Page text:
A third comparison of the spiritual path to the study of dance is our attitude toward mistakes. Many beginning dancers are self-conscious about mistakes. They make a mistake and get flustered and can’t concentrate on the rest of the dance class. A good teacher will point out that such errors are natural; all dancers make them. With the teacher’s encouragement, they overcome the fear of mistakes and take on a more mature attitude, which is if they misstep during a difficult movement, they resolve to perform the movement better next time. Each mistake becomes an opportunity to improve their craft.
For all of mankind, no matter where one is on the path, spiritual advancement comes from learning from one’s mistakes in life. Unfortunately, this process is often inhibited by the wrongheaded idea that we are not supposed to make mistakes. A common first reaction to making a mistake is to become upset, get emotional about it, or, if it is a serious blunder, to feel burdened, even depressed. We need, however, to be like the dancer and simply resolve to do better next time. Thus, a good second reaction is to think clearly about what happened and why and to find a way to not repeat the mishap in the future. Perhaps we were not being careful enough, so we resolve to be more prudent next time to prevent the problem from recurring. Perhaps we did not know something, and the experience gives us new knowledge to be used next time.
A fourth comparison is that dance, like spiritual practice, involves the disciplined control of willpower, awareness and life force. In dance, willpower is used to move the body through the challenging positions in time with the music and with grace. Our awareness needs to constantly focus on the meaning of the song and how that meaning is being expressed in our facial, hand and body language. Life force must constantly move through the body in a controlled manner. In fact, in teaching basic dance movements, Gurudeva would stress that first you move the life force, the prana, with your mind, and that prana moves the arm or leg.
For the spiritual side of disciplined control let’s look at the practice of meditation. Willpower manifests in our ability to sit in meditation without moving. We need to focus awareness constantly on the object of our meditation without letting our thoughts wander off into other areas. Life force is controlled through the process of pranayama, regulating our breathing, and pratyahara, withdrawing our energies from our external senses into our spiritual center.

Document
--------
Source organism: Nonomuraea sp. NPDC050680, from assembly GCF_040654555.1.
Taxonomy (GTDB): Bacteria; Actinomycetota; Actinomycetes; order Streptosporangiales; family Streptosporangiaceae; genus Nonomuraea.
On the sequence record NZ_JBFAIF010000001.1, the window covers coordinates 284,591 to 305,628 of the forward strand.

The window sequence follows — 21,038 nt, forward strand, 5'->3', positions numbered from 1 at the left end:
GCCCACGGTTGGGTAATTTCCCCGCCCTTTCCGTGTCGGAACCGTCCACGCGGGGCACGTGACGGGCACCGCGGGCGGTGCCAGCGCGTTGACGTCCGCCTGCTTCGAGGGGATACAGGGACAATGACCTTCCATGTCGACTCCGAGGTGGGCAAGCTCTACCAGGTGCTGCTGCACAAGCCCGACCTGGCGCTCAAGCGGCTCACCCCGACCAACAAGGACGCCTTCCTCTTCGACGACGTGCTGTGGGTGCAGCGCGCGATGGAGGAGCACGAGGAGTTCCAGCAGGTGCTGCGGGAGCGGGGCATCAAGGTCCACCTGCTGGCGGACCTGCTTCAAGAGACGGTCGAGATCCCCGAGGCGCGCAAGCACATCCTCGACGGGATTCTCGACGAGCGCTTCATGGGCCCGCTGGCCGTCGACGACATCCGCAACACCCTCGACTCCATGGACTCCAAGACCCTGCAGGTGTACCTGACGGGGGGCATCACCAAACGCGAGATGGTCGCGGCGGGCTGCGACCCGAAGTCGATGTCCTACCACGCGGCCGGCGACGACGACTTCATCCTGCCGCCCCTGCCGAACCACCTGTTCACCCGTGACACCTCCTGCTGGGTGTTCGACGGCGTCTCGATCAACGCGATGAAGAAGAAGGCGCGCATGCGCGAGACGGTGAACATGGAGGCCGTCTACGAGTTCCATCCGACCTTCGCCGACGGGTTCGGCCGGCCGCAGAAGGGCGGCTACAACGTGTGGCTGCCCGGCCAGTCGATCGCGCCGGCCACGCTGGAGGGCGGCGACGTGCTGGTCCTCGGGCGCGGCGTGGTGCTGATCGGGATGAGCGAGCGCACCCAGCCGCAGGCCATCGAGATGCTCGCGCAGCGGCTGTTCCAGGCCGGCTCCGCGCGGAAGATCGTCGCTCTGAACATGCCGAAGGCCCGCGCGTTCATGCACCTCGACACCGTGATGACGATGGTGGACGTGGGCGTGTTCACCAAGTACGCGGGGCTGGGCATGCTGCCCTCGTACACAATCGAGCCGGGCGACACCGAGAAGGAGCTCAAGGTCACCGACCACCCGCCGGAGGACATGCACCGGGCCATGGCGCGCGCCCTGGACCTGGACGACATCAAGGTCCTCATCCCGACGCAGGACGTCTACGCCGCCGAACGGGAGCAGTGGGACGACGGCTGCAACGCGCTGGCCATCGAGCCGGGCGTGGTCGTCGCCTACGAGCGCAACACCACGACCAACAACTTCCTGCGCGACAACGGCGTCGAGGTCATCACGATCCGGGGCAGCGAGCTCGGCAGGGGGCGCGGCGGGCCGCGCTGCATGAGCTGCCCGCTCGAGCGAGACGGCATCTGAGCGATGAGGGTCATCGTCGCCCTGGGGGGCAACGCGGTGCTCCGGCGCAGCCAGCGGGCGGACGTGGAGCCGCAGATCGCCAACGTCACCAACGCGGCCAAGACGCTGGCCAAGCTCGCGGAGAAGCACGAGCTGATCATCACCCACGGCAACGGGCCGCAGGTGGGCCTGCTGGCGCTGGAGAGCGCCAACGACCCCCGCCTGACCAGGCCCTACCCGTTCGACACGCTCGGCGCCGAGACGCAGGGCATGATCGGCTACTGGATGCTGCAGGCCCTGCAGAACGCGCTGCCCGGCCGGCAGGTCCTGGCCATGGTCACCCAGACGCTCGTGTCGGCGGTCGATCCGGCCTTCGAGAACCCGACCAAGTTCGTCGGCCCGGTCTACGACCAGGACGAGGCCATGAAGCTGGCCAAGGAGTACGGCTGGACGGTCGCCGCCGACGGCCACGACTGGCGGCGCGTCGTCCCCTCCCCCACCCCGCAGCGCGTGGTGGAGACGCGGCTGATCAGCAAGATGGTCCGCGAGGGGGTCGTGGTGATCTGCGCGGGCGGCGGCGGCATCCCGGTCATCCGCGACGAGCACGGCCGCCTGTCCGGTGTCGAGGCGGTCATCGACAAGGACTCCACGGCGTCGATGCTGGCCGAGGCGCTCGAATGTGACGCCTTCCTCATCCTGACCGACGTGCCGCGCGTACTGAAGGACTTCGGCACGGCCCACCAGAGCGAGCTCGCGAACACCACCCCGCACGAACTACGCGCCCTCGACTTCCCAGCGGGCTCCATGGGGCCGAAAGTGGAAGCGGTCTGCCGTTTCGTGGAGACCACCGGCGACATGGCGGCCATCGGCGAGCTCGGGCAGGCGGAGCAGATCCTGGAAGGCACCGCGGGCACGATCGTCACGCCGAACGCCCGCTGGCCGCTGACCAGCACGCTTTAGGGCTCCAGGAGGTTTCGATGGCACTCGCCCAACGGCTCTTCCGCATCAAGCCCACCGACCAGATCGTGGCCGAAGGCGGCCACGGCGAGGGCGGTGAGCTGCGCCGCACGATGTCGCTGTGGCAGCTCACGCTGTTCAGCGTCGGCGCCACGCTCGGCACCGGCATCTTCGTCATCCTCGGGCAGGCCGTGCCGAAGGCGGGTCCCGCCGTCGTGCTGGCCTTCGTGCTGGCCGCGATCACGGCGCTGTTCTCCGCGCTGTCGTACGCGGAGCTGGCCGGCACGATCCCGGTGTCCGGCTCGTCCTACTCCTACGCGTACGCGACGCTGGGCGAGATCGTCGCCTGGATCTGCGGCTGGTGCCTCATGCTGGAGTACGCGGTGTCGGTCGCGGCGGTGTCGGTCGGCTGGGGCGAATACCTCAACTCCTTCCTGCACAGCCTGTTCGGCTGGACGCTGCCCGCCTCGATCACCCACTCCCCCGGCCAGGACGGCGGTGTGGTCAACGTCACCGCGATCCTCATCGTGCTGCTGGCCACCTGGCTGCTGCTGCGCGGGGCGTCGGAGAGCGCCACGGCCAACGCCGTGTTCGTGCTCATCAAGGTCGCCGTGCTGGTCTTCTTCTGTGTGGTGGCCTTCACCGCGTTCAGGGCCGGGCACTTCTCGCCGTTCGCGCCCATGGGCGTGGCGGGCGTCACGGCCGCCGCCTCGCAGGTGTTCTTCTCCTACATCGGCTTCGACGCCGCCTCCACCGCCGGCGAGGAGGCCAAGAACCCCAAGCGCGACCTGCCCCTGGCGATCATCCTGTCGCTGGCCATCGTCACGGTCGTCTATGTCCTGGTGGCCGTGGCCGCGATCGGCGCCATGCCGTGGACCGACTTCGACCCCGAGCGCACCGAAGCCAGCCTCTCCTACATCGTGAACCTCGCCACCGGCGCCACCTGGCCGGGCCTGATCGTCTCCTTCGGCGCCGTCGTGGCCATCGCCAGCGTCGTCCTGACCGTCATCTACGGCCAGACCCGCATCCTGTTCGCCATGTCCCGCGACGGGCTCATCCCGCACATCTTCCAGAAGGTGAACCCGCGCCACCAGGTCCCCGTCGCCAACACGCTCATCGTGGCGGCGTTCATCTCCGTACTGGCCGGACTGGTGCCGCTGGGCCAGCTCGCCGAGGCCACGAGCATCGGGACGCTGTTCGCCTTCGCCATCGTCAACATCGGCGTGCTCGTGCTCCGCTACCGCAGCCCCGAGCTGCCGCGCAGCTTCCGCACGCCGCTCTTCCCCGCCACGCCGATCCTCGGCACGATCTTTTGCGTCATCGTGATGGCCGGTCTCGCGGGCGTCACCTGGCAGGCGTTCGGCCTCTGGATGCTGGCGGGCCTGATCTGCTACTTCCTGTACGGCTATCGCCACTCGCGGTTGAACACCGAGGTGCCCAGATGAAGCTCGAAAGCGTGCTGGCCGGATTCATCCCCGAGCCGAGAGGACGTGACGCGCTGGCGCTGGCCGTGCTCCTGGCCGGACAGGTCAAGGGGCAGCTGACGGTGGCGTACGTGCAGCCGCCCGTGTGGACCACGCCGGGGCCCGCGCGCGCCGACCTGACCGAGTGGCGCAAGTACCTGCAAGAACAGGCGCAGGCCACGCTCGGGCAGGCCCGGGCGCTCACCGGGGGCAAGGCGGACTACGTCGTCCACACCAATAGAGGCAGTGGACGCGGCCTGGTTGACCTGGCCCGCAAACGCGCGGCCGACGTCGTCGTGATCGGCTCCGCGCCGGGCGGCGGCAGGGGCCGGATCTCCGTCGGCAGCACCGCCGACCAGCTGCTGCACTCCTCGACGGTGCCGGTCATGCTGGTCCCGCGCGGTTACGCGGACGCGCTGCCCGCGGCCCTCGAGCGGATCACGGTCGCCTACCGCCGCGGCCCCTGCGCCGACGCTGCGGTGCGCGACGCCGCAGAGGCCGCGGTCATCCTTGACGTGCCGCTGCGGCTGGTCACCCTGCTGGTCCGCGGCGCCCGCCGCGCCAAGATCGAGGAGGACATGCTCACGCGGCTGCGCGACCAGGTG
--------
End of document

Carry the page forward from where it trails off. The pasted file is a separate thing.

A fifth comparison is that both dance and spiritual striving are nonintellectual. You do not become a good dancer through reading a book. Though some study is involved, the focus is on the actual practice of dancing. Our physical body is significantly changed and gains new abilities through the many years of practice required to become an accomplished dancer.
Reading philosophical books is also part of making progress on the spiritual path. However, most important is the regular practice of spiritual disciplines, called sadhana. Our emotional, intellectual and spiritual natures are significantly changed through performing sadhana for many years. Gurudeva’s satguru, Siva Yogaswami of Jaffna, Sri Lanka, stressed this by telling certain devotees whom he saw spending too much time reading philosophy, “It’s not in books, you fool.” He urged them to sit, to be still, to control the mind.
The disciplines of dance are well defined, and they include exercises in strength, flexibility, grace and technique. Hinduism’s spiritual disciplines can also be broadly divided into four categories: good conduct, service, devotion and meditation.
In conclusion, we have looked at five ways in which the attitudes of mastering dance and progressing on the spiritual path are similar. An important area everyone can benefit from is improving our weaknesses. Apply this to your life by choosing one aspect of your practice which you feel you need to improve. For example, perhaps on some days you worship in the home shrine before leaving the home and on other days you skip it. Resolve to become more disciplined and spend time every single day in the home shrine. Once you are regular in this practice, you have strengthened a weak area and made tangible spiritual progress, just as, little by little, a great dancer improves her performance.